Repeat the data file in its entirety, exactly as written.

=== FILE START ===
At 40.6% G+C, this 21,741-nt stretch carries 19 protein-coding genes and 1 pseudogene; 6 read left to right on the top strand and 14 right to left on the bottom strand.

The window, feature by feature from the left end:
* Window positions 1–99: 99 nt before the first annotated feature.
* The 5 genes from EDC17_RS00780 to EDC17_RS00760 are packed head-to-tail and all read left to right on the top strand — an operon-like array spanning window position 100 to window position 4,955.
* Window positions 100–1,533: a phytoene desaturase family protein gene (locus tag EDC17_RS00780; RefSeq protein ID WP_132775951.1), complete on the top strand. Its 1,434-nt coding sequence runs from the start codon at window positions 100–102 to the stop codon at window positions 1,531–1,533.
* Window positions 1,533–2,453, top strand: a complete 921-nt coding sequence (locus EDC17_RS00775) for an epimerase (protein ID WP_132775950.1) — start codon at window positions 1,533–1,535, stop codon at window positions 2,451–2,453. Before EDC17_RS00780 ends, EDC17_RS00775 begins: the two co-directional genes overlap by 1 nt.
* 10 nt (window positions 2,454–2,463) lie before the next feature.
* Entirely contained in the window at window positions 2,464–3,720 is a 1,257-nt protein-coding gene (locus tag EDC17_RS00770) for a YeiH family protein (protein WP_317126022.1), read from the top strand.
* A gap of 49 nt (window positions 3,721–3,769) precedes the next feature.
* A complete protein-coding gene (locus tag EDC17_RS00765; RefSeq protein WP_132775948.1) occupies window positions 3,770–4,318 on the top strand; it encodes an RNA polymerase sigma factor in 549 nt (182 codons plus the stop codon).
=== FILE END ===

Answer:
At 40.6% G+C, this 21,741-nt stretch carries 19 protein-coding genes and 1 pseudogene; 6 read left to right on the top strand and 14 right to left on the bottom strand.

The window, feature by feature from the left end:
* Window positions 1–99: 99 nt before the first annotated feature.
* The 5 genes from EDC17_RS00780 to EDC17_RS00760 are packed head-to-tail and all read left to right on the top strand — an operon-like array spanning window position 100 to window position 4,955.
* Window positions 100–1,533: a phytoene desaturase family protein gene (locus tag EDC17_RS00780; RefSeq protein ID WP_132775951.1), complete on the top strand. Its 1,434-nt coding sequence runs from the start codon at window positions 100–102 to the stop codon at window positions 1,531–1,533.
* Window positions 1,533–2,453, top strand: a complete 921-nt coding sequence (locus EDC17_RS00775) for an epimerase (protein ID WP_132775950.1) — start codon at window positions 1,533–1,535, stop codon at window positions 2,451–2,453. Before EDC17_RS00780 ends, EDC17_RS00775 begins: the two co-directional genes overlap by 1 nt.
* 10 nt (window positions 2,454–2,463) lie before the next feature.
* Entirely contained in the window at window positions 2,464–3,720 is a 1,257-nt protein-coding gene (locus tag EDC17_RS00770) for a YeiH family protein (protein WP_317126022.1), read from the top strand.
* A gap of 49 nt (window positions 3,721–3,769) precedes the next feature.
* A complete protein-coding gene (locus tag EDC17_RS00765; RefSeq protein WP_132775948.1) occupies window positions 3,770–4,318 on the top strand; it encodes an RNA polymerase sigma factor in 549 nt (182 codons plus the stop codon).